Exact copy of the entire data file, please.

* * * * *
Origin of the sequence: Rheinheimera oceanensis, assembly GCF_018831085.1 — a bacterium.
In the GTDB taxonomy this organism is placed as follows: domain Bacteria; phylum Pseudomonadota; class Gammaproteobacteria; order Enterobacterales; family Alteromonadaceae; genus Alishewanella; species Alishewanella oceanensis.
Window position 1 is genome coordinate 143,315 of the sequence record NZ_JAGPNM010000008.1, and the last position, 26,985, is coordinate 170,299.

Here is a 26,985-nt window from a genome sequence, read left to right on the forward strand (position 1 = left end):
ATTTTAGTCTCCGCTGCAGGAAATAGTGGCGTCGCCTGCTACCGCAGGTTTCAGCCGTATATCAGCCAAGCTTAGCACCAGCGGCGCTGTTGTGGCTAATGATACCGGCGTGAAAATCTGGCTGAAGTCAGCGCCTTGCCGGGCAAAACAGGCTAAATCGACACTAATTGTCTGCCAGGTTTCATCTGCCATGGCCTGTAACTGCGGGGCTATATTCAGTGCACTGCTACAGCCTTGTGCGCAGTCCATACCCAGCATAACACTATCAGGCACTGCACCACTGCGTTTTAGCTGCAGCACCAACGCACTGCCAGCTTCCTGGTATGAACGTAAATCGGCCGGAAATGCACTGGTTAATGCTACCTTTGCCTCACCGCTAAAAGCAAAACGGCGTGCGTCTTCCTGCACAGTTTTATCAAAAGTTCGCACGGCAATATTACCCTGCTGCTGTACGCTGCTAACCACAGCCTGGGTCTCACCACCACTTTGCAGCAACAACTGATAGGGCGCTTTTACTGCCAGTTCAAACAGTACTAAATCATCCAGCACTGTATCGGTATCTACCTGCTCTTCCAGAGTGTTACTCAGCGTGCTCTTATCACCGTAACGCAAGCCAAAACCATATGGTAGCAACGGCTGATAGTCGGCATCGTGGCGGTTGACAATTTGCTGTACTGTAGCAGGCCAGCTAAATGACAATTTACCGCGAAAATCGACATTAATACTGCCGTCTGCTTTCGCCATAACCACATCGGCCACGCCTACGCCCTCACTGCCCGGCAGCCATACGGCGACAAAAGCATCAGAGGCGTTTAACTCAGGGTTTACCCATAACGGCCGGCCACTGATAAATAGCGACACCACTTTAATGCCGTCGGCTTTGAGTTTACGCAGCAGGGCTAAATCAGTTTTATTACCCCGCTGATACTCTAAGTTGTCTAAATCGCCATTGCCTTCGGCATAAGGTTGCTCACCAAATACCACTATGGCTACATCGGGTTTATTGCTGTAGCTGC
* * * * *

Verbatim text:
Origin of the sequence: Rheinheimera oceanensis, assembly GCF_018831085.1 — a bacterium.
In the GTDB taxonomy this organism is placed as follows: domain Bacteria; phylum Pseudomonadota; class Gammaproteobacteria; order Enterobacterales; family Alteromonadaceae; genus Alishewanella; species Alishewanella oceanensis.
Window position 1 is genome coordinate 143,315 of the sequence record NZ_JAGPNM010000008.1, and the last position, 26,985, is coordinate 170,299.

Here is a 26,985-nt window from a genome sequence, read left to right on the forward strand (position 1 = left end):
ATTTTAGTCTCCGCTGCAGGAAATAGTGGCGTCGCCTGCTACCGCAGGTTTCAGCCGTATATCAGCCAAGCTTAGCACCAGCGGCGCTGTTGTGGCTAATGATACCGGCGTGAAAATCTGGCTGAAGTCAGCGCCTTGCCGGGCAAAACAGGCTAAATCGACACTAATTGTCTGCCAGGTTTCATCTGCCATGGCCTGTAACTGCGGGGCTATATTCAGTGCACTGCTACAGCCTTGTGCGCAGTCCATACCCAGCATAACACTATCAGGCACTGCACCACTGCGTTTTAGCTGCAGCACCAACGCACTGCCAGCTTCCTGGTATGAACGTAAATCGGCCGGAAATGCACTGGTTAATGCTACCTTTGCCTCACCGCTAAAAGCAAAACGGCGTGCGTCTTCCTGCACAGTTTTATCAAAAGTTCGCACGGCAATATTACCCTGCTGCTGTACGCTGCTAACCACAGCCTGGGTCTCACCACCACTTTGCAGCAACAACTGATAGGGCGCTTTTACTGCCAGTTCAAACAGTACTAAATCATCCAGCACTGTATCGGTATCTACCTGCTCTTCCAGAGTGTTACTCAGCGTGCTCTTATCACCGTAACGCAAGCCAAAACCATATGGTAGCAACGGCTGATAGTCGGCATCGTGGCGGTTGACAATTTGCTGTACTGTAGCAGGCCAGCTAAATGACAATTTACCGCGAAAATCGACATTAATACTGCCGTCTGCTTTCGCCATAACCACATCGGCCACGCCTACGCCCTCACTGCCCGGCAGCCATACGGCGACAAAAGCATCAGAGGCGTTTAACTCAGGGTTTACCCATAACGGCCGGCCACTGATAAATAGCGACACCACTTTAATGCCGTCGGCTTTGAGTTTACGCAGCAGGGCTAAATCAGTTTTATTACCCCGCTGATACTCTAAGTTGTCTAAATCGCCATTGCCTTCGGCATAAGGTTGCTCACCAAATACCACTATGGCTACATCGGGTTTATTGCTGTAGCTGC